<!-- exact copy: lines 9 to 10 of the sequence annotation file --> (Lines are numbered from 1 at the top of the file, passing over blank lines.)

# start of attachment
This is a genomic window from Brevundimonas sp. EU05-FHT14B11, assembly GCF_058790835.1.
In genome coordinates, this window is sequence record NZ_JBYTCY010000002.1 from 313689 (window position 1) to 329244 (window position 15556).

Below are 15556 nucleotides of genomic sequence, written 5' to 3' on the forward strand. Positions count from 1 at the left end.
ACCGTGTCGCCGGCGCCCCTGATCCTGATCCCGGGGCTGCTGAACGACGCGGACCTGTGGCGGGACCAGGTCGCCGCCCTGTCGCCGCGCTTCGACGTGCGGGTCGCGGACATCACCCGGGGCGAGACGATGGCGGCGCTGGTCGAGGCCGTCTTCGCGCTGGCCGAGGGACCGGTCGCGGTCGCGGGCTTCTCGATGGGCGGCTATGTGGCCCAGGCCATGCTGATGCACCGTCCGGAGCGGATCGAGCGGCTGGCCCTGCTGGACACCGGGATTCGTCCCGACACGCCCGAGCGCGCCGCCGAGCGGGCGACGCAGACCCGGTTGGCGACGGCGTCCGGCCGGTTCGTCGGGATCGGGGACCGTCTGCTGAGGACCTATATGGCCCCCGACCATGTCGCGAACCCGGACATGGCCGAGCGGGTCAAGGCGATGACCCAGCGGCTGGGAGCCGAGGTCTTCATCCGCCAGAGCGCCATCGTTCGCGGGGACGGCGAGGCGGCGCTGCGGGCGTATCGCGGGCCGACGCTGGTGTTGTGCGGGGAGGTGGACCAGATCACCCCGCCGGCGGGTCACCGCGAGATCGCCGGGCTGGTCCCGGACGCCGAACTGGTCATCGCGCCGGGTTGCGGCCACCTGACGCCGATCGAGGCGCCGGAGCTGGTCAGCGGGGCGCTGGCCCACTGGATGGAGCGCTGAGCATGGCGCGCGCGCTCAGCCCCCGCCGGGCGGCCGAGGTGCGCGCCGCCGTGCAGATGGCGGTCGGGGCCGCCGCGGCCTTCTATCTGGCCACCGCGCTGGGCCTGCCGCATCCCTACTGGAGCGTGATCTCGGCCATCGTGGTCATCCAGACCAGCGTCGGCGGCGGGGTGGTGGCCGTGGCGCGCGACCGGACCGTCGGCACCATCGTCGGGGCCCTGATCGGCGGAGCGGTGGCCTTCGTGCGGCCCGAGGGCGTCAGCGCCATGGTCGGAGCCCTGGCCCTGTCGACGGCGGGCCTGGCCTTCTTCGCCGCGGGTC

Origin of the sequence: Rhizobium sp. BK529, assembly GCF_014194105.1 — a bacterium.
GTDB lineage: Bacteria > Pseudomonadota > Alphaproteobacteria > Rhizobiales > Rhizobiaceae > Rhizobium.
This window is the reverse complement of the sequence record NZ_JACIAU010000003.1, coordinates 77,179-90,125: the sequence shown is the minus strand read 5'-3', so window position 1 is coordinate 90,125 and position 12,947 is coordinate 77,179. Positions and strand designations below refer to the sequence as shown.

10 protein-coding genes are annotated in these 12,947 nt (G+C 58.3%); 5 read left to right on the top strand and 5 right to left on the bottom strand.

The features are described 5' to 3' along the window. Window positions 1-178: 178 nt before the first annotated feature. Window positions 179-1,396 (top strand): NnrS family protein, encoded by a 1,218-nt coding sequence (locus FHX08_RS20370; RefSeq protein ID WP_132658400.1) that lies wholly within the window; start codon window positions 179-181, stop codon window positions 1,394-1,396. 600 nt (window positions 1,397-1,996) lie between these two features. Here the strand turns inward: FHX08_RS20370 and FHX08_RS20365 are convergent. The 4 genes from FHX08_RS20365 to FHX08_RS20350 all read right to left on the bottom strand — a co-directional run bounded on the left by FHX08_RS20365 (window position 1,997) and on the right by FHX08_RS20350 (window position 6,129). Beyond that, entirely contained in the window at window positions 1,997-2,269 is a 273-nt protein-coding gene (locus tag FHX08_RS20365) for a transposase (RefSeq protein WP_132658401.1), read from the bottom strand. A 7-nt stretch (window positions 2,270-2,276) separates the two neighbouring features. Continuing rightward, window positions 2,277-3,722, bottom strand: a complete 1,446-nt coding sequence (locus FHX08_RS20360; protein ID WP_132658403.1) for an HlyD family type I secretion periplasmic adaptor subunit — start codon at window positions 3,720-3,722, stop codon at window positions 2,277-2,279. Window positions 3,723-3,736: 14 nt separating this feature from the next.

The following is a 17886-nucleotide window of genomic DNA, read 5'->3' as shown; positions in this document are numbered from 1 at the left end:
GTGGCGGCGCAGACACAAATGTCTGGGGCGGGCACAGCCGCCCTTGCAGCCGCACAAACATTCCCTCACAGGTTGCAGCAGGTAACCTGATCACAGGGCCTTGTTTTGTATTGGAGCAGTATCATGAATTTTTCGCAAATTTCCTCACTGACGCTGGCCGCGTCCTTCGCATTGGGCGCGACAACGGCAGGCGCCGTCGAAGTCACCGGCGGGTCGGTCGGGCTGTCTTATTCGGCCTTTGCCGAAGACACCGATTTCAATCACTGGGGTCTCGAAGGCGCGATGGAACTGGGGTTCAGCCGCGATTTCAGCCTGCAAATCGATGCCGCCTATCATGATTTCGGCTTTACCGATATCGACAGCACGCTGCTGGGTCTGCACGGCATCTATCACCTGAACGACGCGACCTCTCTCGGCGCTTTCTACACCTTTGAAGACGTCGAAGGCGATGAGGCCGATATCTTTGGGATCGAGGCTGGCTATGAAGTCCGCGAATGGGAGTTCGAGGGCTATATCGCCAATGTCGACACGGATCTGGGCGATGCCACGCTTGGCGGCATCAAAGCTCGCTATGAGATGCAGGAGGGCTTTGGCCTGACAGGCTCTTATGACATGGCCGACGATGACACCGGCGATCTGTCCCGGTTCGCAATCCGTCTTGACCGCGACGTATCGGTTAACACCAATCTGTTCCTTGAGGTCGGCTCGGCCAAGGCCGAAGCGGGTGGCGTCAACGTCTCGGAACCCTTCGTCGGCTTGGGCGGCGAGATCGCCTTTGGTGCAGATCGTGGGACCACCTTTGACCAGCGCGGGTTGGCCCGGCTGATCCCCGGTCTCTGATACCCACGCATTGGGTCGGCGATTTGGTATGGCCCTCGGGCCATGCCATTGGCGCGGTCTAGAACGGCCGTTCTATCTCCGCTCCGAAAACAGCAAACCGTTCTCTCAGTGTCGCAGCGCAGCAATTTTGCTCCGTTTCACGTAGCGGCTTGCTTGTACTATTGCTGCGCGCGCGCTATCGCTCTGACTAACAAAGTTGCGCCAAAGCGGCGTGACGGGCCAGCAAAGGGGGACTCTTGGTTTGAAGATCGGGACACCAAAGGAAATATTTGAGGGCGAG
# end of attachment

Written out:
The features are described 5' to 3' along the window. Window positions 1-178: 178 nt before the first annotated feature. Window positions 179-1,396 (top strand): NnrS family protein, encoded by a 1,218-nt coding sequence (locus FHX08_RS20370; RefSeq protein ID WP_132658400.1) that lies wholly within the window; start codon window positions 179-181, stop codon window positions 1,394-1,396. 600 nt (window positions 1,397-1,996) lie between these two features. Here the strand turns inward: FHX08_RS20370 and FHX08_RS20365 are convergent. The 4 genes from FHX08_RS20365 to FHX08_RS20350 all read right to left on the bottom strand — a co-directional run bounded on the left by FHX08_RS20365 (window position 1,997) and on the right by FHX08_RS20350 (window position 6,129). Beyond that, entirely contained in the window at window positions 1,997-2,269 is a 273-nt protein-coding gene (locus tag FHX08_RS20365) for a transposase (RefSeq protein WP_132658401.1), read from the bottom strand. A 7-nt stretch (window positions 2,270-2,276) separates the two neighbouring features. Continuing rightward, window positions 2,277-3,722, bottom strand: a complete 1,446-nt coding sequence (locus FHX08_RS20360; protein ID WP_132658403.1) for an HlyD family type I secretion periplasmic adaptor subunit — start codon at window positions 3,720-3,722, stop codon at window positions 2,277-2,279. Window positions 3,723-3,736: 14 nt separating this feature from the next.

The following is a 17886-nucleotide window of genomic DNA, read 5'->3' as shown; positions in this document are numbered from 1 at the left end: